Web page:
Volume 1.
Chapter III.

The cantor house was only a few steps from the Red Cock, and Wolf knew every stone in the street, which was named for the tavern. Yet that very circumstance delayed him, for even the smallest trifle which had changed during his absence attracted his attention.

He had already noticed at the familiar inn that the gay image of the Madonna and Cluld, and the little lamp above, were no longer there. The pictures of the saints had been removed from the public rooms, and even the painting which had been impressed upon his memory from boyhood--like a sign of the house--had vanished. A large red cock, crowing with wide-open beak at the Apostle Peter, had been there.

This venerable work of an old artist ought to have been retained, no matter what doctrine the Leitgebs now professed. Its disappearance affected the knight unpleasantly.

It also induced him to see whether the Madonna with the swords in her heart, which, at the time of his departure, had adorned the Ark, the great house at the corner of the Haidplatz, had met with the same fate, and this sacred witness of former days had likewise been sacrificed to the iconoclasm of the followers of the new Protestant faith. This also grieved him, and urged him to go from street to street, from church to church, from monastery to monastery, from one of the chapels which no great mansion in his native land lacked to another, in order to ascertain what else religious fanaticism had destroyed; but he was obliged to hasten if he wished to be received by those in his home whom he most desired to see.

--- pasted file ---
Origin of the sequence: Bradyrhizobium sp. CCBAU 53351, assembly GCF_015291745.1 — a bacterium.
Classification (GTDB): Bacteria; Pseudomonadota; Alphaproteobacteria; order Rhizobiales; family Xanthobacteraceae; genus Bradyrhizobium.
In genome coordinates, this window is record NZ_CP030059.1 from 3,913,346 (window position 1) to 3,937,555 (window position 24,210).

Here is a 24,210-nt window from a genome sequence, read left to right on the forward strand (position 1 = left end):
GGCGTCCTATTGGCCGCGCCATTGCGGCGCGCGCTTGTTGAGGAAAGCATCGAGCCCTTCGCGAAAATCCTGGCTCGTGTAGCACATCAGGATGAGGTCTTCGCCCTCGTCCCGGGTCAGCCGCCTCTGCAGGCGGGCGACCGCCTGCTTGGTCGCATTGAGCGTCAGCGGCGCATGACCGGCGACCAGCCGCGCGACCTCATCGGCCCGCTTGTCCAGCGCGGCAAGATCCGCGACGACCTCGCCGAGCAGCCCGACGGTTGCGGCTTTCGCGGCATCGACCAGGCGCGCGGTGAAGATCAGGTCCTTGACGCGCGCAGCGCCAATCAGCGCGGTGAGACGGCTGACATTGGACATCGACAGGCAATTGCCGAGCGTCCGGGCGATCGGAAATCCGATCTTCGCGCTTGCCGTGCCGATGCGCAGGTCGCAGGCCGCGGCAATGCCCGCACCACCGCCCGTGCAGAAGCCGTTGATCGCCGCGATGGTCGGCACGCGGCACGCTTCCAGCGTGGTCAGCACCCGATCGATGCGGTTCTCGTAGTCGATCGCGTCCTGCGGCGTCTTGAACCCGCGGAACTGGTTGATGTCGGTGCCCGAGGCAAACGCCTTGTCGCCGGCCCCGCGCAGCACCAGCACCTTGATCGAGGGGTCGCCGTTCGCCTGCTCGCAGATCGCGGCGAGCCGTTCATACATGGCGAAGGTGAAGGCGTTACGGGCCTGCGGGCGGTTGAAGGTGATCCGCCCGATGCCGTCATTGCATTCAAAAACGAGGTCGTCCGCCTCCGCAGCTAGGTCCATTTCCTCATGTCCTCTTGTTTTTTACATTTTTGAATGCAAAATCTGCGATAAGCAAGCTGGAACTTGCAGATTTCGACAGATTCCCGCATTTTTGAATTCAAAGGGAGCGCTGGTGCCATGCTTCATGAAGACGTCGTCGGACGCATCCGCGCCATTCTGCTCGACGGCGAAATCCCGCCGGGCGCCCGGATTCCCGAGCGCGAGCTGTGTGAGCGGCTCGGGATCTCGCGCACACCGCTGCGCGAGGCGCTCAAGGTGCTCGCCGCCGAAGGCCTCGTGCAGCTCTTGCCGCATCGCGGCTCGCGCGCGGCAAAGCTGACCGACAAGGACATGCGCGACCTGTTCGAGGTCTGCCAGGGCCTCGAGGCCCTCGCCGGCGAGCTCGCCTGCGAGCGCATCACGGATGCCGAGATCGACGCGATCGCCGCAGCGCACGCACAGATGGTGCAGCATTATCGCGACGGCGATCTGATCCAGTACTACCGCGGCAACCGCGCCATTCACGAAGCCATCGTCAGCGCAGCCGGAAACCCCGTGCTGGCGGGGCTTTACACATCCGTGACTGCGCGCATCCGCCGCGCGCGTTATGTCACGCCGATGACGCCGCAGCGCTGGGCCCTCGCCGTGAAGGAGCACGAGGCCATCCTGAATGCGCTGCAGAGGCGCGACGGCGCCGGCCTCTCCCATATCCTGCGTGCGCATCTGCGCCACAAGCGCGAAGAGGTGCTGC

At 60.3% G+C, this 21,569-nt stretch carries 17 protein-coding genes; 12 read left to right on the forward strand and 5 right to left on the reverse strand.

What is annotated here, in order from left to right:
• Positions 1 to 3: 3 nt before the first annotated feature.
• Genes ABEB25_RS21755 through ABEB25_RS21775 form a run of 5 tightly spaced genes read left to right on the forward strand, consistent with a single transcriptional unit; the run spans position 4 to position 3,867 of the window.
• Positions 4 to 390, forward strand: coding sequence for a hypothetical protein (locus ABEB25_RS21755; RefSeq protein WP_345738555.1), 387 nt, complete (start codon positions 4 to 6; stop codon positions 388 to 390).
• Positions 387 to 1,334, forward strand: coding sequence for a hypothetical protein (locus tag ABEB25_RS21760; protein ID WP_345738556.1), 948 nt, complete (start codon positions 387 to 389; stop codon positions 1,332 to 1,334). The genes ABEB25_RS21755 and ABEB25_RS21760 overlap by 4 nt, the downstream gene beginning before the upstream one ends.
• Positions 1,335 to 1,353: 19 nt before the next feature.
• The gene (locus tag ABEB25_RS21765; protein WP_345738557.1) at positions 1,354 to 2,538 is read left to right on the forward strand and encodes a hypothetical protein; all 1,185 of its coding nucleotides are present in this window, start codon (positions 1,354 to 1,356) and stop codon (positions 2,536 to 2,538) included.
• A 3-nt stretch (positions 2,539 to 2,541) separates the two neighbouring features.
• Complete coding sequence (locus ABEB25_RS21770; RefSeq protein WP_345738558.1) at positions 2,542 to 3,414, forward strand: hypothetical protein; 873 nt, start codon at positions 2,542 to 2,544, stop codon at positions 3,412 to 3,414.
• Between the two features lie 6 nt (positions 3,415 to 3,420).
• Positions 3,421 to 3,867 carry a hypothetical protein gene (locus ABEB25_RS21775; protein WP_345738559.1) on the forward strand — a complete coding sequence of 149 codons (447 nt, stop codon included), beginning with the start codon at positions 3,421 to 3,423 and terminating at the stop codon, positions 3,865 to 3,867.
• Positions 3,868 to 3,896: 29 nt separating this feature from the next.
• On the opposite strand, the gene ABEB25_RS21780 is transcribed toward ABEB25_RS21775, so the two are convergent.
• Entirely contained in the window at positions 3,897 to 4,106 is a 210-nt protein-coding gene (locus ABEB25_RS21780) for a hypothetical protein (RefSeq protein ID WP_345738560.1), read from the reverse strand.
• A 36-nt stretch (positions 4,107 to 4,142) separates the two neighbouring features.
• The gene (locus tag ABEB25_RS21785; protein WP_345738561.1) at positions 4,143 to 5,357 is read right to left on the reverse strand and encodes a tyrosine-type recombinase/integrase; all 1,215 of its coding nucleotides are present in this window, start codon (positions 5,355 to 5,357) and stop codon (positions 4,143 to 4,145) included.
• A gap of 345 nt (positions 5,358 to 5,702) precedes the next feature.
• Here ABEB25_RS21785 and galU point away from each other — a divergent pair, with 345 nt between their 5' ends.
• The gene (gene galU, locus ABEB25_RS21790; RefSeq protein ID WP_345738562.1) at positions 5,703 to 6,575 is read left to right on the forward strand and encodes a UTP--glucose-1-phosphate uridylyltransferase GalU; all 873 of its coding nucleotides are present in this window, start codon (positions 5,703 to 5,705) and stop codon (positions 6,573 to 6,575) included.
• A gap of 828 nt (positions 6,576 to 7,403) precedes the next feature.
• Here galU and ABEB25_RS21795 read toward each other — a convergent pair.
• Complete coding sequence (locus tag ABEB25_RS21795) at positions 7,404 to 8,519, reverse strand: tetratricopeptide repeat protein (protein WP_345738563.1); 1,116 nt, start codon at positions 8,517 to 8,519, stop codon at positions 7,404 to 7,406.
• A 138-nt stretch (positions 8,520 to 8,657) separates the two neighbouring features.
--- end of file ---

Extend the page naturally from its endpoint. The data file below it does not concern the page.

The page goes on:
The windows of the second story in the Golden Cross, opposite to the Ark, were brilliantly lighted. The Emperor Charles lodged there, and probably his royal sister also. Wolf had given his heart to her with the devotion with which he had always clung to every one to whom he was indebted for any kindness. He knew her imperial brother's convictions, too, and when he saw at one of the windows a man's figure leaning, motionless against the casement with his hand pressed upon his brow, he realized what deep indignation had doubtless seized upon him at the sight of the changes which had taken place here during the five years of his absence.

But Emperor Charles was not the man to allow matters which aroused his wrath and strong disapproval to pass unpunished. Wolf suspected that the time was not far distant when yonder monarch at the window, who had won so many victories, would have a reckoning with the Smalcalds, the allied Protestants of Germany, and his vivid imagination surrounded him with an almost mystical power.

He would surely succeed in becoming the master of the Protestant princes; but was the steel sword the right weapon to destroy this agitation of the soul which had sprung from the inmost depths of the German nature? He knew the firm, obstinate followers of the new doctrine, for there had been a time when his own young mind had leaned toward it.